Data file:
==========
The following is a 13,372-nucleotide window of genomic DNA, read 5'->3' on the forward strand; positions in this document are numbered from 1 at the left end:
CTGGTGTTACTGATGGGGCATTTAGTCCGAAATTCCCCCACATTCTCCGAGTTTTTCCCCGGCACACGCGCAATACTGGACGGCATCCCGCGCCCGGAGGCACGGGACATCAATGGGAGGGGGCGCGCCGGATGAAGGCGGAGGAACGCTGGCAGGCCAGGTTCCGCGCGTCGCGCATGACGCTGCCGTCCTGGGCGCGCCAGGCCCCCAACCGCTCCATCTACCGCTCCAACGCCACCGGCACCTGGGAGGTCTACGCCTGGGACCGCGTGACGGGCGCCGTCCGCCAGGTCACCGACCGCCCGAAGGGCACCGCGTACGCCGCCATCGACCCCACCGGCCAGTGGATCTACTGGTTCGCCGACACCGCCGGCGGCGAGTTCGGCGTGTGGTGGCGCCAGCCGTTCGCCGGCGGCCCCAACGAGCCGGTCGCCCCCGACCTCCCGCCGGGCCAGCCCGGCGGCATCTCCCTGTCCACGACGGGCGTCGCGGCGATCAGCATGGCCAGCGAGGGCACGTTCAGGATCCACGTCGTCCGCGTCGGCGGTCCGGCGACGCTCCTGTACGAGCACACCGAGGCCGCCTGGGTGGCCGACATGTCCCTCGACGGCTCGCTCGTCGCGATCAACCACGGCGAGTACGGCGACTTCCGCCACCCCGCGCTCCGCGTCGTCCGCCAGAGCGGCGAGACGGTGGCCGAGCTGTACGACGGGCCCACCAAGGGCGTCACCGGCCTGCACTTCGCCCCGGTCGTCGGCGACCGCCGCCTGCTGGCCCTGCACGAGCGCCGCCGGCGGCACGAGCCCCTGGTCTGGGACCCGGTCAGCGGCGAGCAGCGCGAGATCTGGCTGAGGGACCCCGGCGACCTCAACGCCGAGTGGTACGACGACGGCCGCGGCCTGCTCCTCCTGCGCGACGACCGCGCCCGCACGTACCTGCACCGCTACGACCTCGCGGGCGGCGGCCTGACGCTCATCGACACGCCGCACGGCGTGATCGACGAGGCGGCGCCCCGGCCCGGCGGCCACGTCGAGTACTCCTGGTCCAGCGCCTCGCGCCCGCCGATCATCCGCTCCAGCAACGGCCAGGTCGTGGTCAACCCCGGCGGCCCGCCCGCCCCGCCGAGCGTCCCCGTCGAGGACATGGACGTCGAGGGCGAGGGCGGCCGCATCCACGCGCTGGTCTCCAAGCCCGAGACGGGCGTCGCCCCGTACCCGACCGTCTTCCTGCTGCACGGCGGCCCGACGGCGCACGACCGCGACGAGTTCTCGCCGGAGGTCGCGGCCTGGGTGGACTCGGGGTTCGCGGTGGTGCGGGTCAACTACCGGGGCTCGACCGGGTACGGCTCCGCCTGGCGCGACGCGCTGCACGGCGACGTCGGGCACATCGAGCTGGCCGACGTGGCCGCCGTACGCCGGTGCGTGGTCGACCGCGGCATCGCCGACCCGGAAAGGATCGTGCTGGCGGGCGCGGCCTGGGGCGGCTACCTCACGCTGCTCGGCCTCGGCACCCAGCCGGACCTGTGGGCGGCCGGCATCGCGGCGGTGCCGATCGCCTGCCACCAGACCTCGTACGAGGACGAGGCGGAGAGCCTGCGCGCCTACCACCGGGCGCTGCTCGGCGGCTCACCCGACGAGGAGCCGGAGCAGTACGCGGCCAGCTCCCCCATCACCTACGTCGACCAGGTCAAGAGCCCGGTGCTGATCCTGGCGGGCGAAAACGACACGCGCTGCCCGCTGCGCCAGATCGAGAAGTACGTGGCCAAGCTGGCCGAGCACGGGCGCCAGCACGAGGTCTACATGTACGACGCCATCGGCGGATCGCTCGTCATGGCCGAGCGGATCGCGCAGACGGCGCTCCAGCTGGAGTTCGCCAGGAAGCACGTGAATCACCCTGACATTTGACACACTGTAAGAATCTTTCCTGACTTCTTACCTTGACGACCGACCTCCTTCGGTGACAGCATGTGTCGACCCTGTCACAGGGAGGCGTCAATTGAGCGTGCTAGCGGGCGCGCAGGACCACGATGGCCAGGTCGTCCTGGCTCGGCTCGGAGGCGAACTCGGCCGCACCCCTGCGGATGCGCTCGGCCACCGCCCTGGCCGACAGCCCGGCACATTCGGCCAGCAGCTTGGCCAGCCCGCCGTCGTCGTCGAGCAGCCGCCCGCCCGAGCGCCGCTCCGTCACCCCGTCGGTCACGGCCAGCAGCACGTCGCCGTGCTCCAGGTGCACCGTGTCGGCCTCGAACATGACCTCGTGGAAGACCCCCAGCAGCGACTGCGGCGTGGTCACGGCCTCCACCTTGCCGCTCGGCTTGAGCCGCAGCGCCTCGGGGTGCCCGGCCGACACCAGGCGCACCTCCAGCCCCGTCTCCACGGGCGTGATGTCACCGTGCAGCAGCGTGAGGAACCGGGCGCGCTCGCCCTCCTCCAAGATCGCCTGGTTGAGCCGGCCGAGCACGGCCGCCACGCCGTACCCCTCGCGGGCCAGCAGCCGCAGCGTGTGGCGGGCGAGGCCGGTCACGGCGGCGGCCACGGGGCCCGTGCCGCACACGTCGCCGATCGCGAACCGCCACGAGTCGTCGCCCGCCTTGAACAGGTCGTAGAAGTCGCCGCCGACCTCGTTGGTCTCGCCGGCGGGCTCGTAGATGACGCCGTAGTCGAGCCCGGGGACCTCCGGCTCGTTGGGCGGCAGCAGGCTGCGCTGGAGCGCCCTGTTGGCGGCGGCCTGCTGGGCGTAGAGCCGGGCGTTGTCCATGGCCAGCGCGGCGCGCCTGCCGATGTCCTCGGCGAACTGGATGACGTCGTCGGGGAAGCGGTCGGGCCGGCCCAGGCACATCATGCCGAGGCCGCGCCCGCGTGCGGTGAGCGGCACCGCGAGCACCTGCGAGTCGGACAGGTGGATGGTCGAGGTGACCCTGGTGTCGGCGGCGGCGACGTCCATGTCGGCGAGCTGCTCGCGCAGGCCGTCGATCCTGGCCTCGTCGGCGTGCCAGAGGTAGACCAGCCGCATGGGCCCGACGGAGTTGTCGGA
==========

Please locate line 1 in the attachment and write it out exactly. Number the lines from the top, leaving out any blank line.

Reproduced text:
The following is a 13,372-nucleotide window of genomic DNA, read 5'->3' on the forward strand; positions in this document are numbered from 1 at the left end: